NEWTON: It was by 1971, I knew Colin Wilson. We worked outside of diving about '68 or '69 or something. So I got to know him. In fact, I was at Stewart Island with Colin Wilson in 1970 actually, when I think about it. 

CRAWFORD: And what was your connection with Colin?

NEWTON: Well he was into spearfishing, and so was I. 

CRAWFORD: Tell me what you recall from Colin about the incident that happened at Aramoana. 

NEWTON: Well, Colin said to me that the shark was swimming around him, and he was just treading water - watching it, as it was swimming around. And then it just disappeared.

CRAWFORD: Did he tell you anything about how it was circling? Fast or slow, or how close? Anything like that?

NEWTON: I presume it was slow, just the way he was talking about. It was swimming round him. Colin said he was just following around like that ...

CRAWFORD: Just facing it all the time? He was turning to keep the White Pointer in front?

NEWTON: And then it disappeared. 

CRAWFORD: Was Colin spearfishing at the time?

NEWTON: Yeah. 

CRAWFORD: Did he have fish on a spear, or on a float, at the time?

NEWTON: I don’t know. In those days, they used to use a rubber tube with a net on it. They used to throw the fish in the net.

CRAWFORD: Right. And then tow the rubber tube with a line? So that there was some distance between them and the tube?

NEWTON: There used to be talk that Graham [Hitt] had fish on his belt. But I think Colin once told me that wasn’t correct. But I can imagine that they did have fish in a float. But you’d think that if the shark was gonna go for that, it would. And Bruce Skinner had already got out of the water. He actually jumped back in, and pulled [Graham] out. 

CRAWFORD: Do you recall hearing anything about season or time of day for that attack?

NEWTON: No. But apparently when it grabbed Graham he was on his way up. 

CRAWFORD: This was free-diving or scuba-diving?

NEWTON: Free-diving. He was on his way up, and it must have grabbed up and actually pushed him up I believe out of the water. Probably came under him. I think it got him round the hip here. And that severed the artery in his leg here. And probably if it hadn’t severed that artery, he might not have died.

CRAWFORD: Because it wasn’t the type of attack that ... Like with Bill Black, they never found the body.


CRAWFORD: It wasn’t the type of attack where there were huge pieces taken. It was a clampdown, and a release. Do you remember Colin ever telling you anything about the actual attack?

NEWTON: No. But John Kirkman did. He was the other guy in the water, who was down there. John said to me that he grabbed hold of Graham and said "Are you alright?" But he says, I knew he wasn’t alright. And Bruce Skinner jumped back in the water and helped pull him out.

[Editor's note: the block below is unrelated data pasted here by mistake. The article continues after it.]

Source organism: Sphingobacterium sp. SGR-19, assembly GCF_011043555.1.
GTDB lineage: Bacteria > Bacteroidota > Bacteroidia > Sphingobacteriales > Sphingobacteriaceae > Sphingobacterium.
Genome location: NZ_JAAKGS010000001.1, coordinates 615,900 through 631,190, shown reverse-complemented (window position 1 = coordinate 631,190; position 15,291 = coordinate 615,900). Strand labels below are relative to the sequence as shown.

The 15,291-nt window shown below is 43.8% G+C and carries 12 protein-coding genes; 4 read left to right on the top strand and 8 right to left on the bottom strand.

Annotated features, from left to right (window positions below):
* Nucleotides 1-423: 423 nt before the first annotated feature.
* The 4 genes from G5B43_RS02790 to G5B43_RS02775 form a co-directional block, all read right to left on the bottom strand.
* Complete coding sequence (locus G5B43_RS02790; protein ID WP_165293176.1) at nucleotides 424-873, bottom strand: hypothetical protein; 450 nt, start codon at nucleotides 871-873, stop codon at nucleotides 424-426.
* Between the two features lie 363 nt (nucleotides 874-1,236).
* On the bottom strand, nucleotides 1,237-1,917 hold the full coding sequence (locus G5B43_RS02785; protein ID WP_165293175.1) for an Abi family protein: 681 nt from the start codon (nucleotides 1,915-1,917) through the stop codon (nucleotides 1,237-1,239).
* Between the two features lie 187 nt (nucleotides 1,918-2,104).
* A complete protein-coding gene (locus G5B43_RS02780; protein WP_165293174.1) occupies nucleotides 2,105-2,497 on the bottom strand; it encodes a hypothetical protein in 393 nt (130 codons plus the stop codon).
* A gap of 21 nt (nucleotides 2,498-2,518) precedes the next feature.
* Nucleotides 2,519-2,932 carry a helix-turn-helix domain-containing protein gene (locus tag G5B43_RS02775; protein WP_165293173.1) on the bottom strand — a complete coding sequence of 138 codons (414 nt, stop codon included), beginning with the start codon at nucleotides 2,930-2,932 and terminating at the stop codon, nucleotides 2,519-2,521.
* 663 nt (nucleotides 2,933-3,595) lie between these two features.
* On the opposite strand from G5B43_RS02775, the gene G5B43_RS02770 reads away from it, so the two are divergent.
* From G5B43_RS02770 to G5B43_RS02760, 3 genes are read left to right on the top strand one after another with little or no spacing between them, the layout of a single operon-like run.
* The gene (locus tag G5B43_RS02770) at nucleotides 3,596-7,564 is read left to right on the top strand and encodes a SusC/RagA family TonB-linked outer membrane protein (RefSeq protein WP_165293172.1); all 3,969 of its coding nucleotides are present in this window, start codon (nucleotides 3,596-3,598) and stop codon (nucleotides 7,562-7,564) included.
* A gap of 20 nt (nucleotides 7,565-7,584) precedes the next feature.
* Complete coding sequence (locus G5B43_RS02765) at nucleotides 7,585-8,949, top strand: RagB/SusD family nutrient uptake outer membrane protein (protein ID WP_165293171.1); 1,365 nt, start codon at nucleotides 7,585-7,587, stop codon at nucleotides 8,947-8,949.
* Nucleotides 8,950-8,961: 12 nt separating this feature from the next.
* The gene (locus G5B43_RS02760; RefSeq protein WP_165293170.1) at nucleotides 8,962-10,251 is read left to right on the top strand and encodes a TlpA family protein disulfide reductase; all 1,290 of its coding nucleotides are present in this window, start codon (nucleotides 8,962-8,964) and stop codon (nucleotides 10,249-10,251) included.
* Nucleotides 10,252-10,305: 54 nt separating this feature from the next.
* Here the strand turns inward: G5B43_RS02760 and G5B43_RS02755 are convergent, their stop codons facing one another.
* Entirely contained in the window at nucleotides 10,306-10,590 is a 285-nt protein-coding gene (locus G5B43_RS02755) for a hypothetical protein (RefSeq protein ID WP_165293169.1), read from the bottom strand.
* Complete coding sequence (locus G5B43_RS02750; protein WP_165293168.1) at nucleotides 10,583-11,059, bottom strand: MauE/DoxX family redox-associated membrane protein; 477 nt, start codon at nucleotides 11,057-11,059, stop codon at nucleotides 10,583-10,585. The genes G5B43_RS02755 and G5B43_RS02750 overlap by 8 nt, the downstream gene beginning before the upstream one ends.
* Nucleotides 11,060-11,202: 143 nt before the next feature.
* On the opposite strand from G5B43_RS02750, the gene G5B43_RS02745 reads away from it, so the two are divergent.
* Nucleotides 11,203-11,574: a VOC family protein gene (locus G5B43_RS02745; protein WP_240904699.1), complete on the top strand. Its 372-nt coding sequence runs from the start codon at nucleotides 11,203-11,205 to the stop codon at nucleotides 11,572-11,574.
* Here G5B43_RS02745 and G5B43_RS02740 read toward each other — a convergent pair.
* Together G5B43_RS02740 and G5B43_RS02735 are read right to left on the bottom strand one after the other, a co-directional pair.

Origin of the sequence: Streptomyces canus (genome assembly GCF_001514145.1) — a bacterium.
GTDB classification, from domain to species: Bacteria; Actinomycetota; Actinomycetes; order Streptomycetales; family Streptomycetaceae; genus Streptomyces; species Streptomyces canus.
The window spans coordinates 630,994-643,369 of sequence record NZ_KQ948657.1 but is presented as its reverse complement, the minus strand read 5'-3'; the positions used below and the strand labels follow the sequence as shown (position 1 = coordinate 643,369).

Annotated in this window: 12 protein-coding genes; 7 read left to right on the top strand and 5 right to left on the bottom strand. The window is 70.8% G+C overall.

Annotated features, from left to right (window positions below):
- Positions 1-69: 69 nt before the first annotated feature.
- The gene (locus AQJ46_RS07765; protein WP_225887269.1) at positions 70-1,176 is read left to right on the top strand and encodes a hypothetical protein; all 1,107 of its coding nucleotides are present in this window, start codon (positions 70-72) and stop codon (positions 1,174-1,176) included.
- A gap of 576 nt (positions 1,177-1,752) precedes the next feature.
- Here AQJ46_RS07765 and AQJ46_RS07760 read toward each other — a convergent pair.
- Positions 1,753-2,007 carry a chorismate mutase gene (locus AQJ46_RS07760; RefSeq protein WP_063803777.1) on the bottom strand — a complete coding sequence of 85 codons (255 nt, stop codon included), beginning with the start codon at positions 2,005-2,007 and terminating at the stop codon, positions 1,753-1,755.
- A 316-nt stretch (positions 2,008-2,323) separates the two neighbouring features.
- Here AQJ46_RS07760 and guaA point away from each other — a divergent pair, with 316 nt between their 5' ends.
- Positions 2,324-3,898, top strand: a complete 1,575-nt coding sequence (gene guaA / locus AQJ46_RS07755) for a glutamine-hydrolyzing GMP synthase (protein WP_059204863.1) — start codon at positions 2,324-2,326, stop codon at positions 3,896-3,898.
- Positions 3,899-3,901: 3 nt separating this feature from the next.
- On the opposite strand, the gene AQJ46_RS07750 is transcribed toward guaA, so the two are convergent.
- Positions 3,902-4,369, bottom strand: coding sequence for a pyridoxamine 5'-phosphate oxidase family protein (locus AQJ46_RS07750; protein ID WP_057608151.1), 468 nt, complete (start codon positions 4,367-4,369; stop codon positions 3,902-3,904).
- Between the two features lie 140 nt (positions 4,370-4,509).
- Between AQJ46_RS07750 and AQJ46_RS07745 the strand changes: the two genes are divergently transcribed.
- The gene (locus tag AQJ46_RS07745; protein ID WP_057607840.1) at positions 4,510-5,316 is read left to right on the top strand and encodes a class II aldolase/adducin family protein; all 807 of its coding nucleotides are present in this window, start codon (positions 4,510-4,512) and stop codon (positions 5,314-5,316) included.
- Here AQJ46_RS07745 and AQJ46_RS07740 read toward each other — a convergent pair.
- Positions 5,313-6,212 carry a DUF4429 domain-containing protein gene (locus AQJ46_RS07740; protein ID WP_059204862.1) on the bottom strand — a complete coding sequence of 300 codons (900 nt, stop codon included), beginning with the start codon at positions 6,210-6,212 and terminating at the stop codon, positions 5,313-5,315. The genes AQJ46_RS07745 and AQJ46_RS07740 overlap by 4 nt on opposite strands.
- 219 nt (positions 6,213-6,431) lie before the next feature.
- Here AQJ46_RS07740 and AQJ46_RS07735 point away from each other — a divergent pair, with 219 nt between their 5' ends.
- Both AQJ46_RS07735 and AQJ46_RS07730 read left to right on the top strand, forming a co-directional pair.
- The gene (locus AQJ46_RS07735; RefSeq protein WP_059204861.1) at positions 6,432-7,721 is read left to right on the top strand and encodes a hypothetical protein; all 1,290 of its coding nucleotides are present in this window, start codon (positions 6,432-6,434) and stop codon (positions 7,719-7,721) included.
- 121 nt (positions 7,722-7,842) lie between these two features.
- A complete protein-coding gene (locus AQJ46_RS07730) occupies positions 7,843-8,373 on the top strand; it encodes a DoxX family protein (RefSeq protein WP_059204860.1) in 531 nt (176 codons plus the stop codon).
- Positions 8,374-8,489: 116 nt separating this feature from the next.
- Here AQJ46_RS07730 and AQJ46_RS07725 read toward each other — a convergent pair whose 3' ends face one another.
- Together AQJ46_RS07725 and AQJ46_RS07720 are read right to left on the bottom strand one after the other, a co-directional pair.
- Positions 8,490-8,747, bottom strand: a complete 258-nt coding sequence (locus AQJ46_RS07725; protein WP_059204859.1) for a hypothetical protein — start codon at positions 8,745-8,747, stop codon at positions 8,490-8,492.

CRAWFORD: Had anybody seen the attack then? 

NEWTON: I think - I’m pretty sure John saw it. 

CRAWFORD: But you don’t recall any details from that?


CRAWFORD: This whole thing was triggered by me asking you what was the first time you remembered hearing about or seeing a White Pointer. And it turns out that you heard in relatively quick succession about the incidences at St. Clair, St. Kilda and Aramoana. 

NEWTON: Yeah. And then there was another one after that, had you ever heard about that?

CRAWFORD: It depends, when you say another one, you mean another attack?

NEWTON: Yeah. 

CRAWFORD: Tell me about it.

NEWTON: It was either St. Clair or St. Kilda. I think it was St. Clair. Around that same period, but after the one at Aramoana. It may have even been a couple of years or more, after that. There was a young guy Watkins, although he’s probably not that young anymore. I can’t think what his name was. He waved the day from school to go surfing and the shark actually bit his surf board in half. 


NEWTON: Well, all I know really is hearsay. But I did meet the guy, and I believe he got cut down the back of his leg. He was surfing, and apparently the shark rested its head on the front of the surf board and bit him. 

CRAWFORD: Pardon me?

NEWTON: The shark put its head on the front of the surf board and looked at him. But it had already attacked the board. 

CRAWFORD: What kind of shark?

NEWTON: Well, they reckon it was a White Pointer.

CRAWFORD: Based on the teeth imprints?

NEWTON: Yeah. The only other thing that I can think of, is that it actually bit on the surf board and he saw the front of its head. Have you not heard that before? 

CRAWFORD: I Hadn't heard that the animal laid its head on the board, and was looking at him. That’s the first I’ve heard that.

NEWTON: And I mean that could be a fictitious story, for all I know.

CRAWFORD: It may not be so much a matter of fiction, as that was his perception. 

NEWTON: Right. 

CRAWFORD: That chain of incidences that you just told me about, there being 1, 2, 3, 4 different incidences of very intimate encounters, three of them lethal ...

NEWTON: Yeah. In a very short period of time.

CRAWFORD: In a very short period of time, in a relatively small geographic location.

NEWTON: Yeah. 

CRAWFORD: For a guy who lived close by, right through that time period. Who was closely connected to the community, and would spend a hell of a lot of time in the water. Why do you think there were so many attacks in this place, in such a short period of time, in such a short geographic proximity?

NEWTON: Well, not long after that period of time, there was a White Pointer caught down at Taiaroa Heads. In a net. It was all tied up in this pic. If you can get to the Otago Underwater Club, they've got a picture of this White Pointer up there - all caught up in the net. 

CRAWFORD: Who’s a contact with the Otago Underwater Club?

NEWTON: Ted Young. Have you interviewed him yet?

CRAWFORD: Not yet, no. But that animal was caught in a setnet, a while after the other attacks?

NEWTON: It might have even been around that same. It was definitely in that period of time. And we haven’t had any attacks ever since.

CRAWFORD: Was it the case that people here in Dunedin, at least some of the people reckoned that that animal that was incidentally caught in that set net, was responsible for the other attacks?

NEWTON: Well that’s how I sort of always thought, because there were never any more attacks after that. Although they did put shark nets out here. But I don’t think ever caught a White Pointer. And I don’t think I was the only one that thought that.